The lights will soon go out at the Capitol 6 Theatres and at the historic Park Theatre. Nuria Bronfman, vice-president of corporate affairs for Famous Players, told the Georgia Straight that the upcoming shutdown of the Capitol 6 on Granville Mall will coincide with next month's opening of the new Paramount Theatre complex at the corner of Burrard and Smithe streets.
"I'm not sure if it will close the same day or a couple of weeks later," Bronfman said. "All our staff is moving over."
Bronfman said that FP's new Paramount Theatre will include nine screens and approximately 2,100 seats, whereas the Capitol 6 has 2,700 seats. Meanwhile, Atlantis Alliance spokesperson Jim Sherry confirmed in an e-mail to the Straight that his company will not renew its lease at the end of March at the Park Theatre at 3440 Cambie Street. The 75-year-old Park has a seating capacity of 534, making it one of the largest movie houses in Vancouver.
"As for the future of the theatre, you would be best served to speak with the manager or landlord who will advise you if a new tenant will be taking the space," wrote Sherry, who is also president of Canadian theatrical distribution with Motion Picture Distribution LP.
Veteran Vancouver movie-house entrepreneur Leonard Schein, a former operator of the Park Theatre, told the Straight that he is in negotiations with Camy Properties to lease the site. Schein, former president and CEO of Alliance Atlantis Cinemas, said that if he strikes a deal he will show "art or specialty" films, just as he did while he was operating the theatre from 1990 to 2001. He described the building as a "wonderful neighbourhood theatre".
Schein cited two major challenges: the cost of operating a single-screen theatre and the street disruption caused by the upcoming construction of a cut-and-cover Richmond/Airport/Vancouver Rapid Transit Pro?ject along Cambie Street. "So someone who would sign a five-year lease is somehow going to suffer through a year of getting very little business but still having all the costs for employees, the property tax, the rent, the Hydro, et cetera," he said.
In 1990, Schein took over the theatre after Cineplex Odeon chose not to renew its lease. At various times, he has operated the Ridge, the Starlight, the Vancouver East, the Varsity, the Plaza, and the Fifth Avenue Cinemas. Alliance Atlantis bought his company in 1998, and he remained in management there until 2001.
Alliance Atlantis Cinemas, as the departing tenant, may remove its property from the Park Theatre. "It might be dark for several months if someone has to re-equip the whole theatre to reopen it," Schein said.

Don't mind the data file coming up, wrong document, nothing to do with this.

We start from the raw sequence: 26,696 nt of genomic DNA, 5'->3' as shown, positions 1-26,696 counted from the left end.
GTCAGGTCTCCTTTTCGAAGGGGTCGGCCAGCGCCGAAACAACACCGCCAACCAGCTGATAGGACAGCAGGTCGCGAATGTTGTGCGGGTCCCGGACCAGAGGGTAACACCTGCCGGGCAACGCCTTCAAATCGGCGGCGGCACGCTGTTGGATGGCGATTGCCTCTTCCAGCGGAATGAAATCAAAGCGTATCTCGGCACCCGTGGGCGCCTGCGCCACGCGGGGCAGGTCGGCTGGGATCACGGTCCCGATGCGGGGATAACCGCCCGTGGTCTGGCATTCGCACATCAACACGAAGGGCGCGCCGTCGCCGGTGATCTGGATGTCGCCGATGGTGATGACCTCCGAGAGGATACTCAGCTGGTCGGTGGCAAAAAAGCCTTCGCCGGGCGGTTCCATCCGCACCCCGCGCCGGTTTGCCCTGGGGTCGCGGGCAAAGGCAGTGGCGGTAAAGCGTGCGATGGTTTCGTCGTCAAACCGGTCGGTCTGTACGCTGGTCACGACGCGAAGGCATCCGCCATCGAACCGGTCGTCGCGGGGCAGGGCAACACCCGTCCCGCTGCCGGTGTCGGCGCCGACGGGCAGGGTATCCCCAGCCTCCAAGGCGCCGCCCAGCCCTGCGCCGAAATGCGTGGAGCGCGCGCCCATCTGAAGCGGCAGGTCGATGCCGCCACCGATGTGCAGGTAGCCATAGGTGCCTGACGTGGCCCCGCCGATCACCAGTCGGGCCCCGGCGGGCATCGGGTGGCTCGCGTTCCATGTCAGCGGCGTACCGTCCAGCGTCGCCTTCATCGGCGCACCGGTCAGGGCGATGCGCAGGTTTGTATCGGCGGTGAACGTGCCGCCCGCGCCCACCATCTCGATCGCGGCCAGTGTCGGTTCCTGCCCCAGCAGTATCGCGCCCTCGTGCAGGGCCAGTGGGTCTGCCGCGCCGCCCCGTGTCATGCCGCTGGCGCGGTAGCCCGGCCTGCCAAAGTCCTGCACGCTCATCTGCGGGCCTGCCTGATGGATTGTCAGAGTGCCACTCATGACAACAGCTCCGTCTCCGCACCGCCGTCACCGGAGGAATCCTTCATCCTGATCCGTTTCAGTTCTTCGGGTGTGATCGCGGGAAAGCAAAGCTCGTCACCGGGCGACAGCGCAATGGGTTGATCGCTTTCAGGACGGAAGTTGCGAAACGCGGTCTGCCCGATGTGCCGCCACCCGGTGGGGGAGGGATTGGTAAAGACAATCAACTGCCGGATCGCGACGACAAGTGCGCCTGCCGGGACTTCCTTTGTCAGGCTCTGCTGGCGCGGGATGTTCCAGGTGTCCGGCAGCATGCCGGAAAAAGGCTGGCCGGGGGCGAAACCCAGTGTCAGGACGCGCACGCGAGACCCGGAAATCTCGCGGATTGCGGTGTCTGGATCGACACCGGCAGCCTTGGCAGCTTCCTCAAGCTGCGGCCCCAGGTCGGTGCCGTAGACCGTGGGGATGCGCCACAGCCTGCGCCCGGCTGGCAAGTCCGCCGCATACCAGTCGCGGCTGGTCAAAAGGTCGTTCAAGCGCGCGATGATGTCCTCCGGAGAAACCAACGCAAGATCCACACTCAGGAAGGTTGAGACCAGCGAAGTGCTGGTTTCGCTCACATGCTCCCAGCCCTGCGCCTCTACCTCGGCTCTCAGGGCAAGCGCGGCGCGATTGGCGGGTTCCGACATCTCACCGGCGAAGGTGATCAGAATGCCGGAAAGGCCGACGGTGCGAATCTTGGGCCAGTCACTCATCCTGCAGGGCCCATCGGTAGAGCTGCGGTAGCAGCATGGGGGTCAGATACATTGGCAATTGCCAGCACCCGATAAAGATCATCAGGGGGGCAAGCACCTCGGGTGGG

Ken Charko, the independent operator of the Dunbar and Varsity theatres, told the Straight that he and Schein are the only two people in Vancouver who could successfully operate the Park Theatre as an independent movie house. Charko, second vice-president and director of the Motion Picture Theatre Association of BC, estimated that in a normal year the Park Theatre would attract more than 60,000 patrons. "The reason I'm holding off [negotiating] is strictly related to the RAV [line]," Charko said. "It would affect the business dramatically for eight months."
Rand Chatterjee, spokesperson of the Do RAV Right Coalition, told the Straight that the Park Theatre serves as the "anchor" for retailers and restaurants in that section of Cambie Street. "It does bring a lot of foot traffic in," Chatterjee said. "It's quite visible."
Chatterjee claimed that five other businesses on Cambie Street will not renew their leases because RAVCo approved cut-and-cover construction. RAVCo, a TransLink subsidiary, released a document mentioning there will be three-month periods of "no local access" followed by four to eight months of "limited local access" on Cambie Street south of 12th Avenue.
Alliance Atlantis Communications owns 51 percent of Motion Picture Distribution LP. The latter company owns 51 percent of Atlantis Alliance Cinemas. Famous Players owns 49 percent of Alliance Atlantis Cinemas, which also operates the Fifth Avenue theatre complex at 2110 Burrard.
Last October, New York-based media giant Viacom Inc. announced it wants to sell Famous Players, which has 84 theatres and 794 screens in Canada. Viacom, owner of the CBS and MTV networks, recently reported a stunning US$18-billion writedown on the value of its assets.